Resources: Instruments: MandolinThe mandolin is a stringed instrument in the lute family. The first mandolins that appeared in Itally in the early 1700s were characteristic of the cities in which they were made. Neapolitan mandolins with their gourd-like, pear-shaped bodies and four courses of wire strings became dominant, and are the predecessors to the moderm mandolin. The Neoplitan instruments, like modern mandolins, were tuned like violins. The highest-pitched course of strings are tuned to E, the second-highest to A, the second-lowest to D, and the lowest-pitched course of strings to G. Modern strings for the E and are usually steel; the strings for the A, D, and G are usually brass, bronze, or nickle wire wrapped around steel. The optimum string type depends on the style of music the musician wishes to play.
Players use a plectrum to pluck the strings in an alternating up/down pattern that increases playing speed and sustains tones. This technique includes a very rapid tremolo between the strings in a single course that sustains the tone, and produces a very characteristic sound that most listeners can identify as a mandolin. The strings fasten to a tailpiece, run over a carved piece of wood on the body (known as a bridge), and pass over the body and fretted fingerboard to machine-screw tuning pegs.
Modern mandolins have several construction styles. Mandolins most similar to their ancestors have round backs with flat tops that angle slightly from the bridge to the base to increase string tension and promote more brilliance of tone. These instruments generally have oval sound holes surrounded by a pick guard. Another design uses a flat front and back on a pear-shaped body; the sound hole is usually round or oval. Another design uses the pear-shaped body, but adopts the carved back and front plates common in violin-family instruments; some of these instruments have round or oval sound holes; in others, a pair of symmetrically placed, f-shaped sound holes replace the round holes. These 'A-style' instruments have more sustain than their ancestors. Yet another design known as the 'F-style' mandolin (like the one pictured here) employs a carved front and back and symmetric f-shaped sound holes and adds a Florentine scroll and other ornamental features to the mandolin body.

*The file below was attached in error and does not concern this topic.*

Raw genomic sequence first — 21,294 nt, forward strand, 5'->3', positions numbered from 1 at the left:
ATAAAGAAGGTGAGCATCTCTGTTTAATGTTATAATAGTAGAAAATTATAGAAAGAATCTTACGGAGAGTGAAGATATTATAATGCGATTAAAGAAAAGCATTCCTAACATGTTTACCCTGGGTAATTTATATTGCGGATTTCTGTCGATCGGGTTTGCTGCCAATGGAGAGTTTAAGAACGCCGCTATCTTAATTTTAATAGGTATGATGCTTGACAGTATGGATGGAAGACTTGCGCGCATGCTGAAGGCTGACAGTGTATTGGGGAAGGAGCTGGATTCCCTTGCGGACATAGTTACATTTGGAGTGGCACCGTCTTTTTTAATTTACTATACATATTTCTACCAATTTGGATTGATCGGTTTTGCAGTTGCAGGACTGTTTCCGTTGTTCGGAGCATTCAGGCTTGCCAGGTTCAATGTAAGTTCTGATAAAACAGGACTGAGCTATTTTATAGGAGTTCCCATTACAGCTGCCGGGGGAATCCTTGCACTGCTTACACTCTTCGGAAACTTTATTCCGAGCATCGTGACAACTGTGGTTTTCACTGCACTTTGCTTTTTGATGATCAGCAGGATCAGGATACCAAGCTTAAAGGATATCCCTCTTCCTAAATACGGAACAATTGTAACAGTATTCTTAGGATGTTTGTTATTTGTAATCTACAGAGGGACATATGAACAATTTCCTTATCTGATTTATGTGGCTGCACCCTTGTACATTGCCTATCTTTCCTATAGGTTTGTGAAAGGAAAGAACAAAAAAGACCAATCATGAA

Early in the 20th century, mandolins became very popular, and players began to form mandolin orchestras. The orchestras (some of which still exist, including one in Baltimore) included a family of mandolins instruments, even mando-cellos and mando-basses. Mandolins became popular in folk music in the United States about the same time that mandolin orchestras were in style. The A- and F-style instruments, referred to as flat-backed (because their subtle arching front and back is very slight when compared to the round-back mandolins modeled on the Neopolitan design) have become popular in a wide range of American folk music while the F-style is very dominant in bluegrass. The A-style arched flat-backed mandolin and the truely flat pear-shaped mandolin is dominant in contemporary Celtic music that includes mandolins.
Fine modern mandolins are made from solid wood. The back and sides are made from hard wood, typically maple, sometimes walnut. The top is made from softer wood, usually spruce. The fingerboard is usually ebony. Less expensive instruments substitute high-grade plywood for the hard-wood back and sides at some sacrifice to tone and volume. Other less expensive instruments sacrifice additional tone and volume by substituting high-grade plywood for the back, sides, and front of the instrument to reduce cost.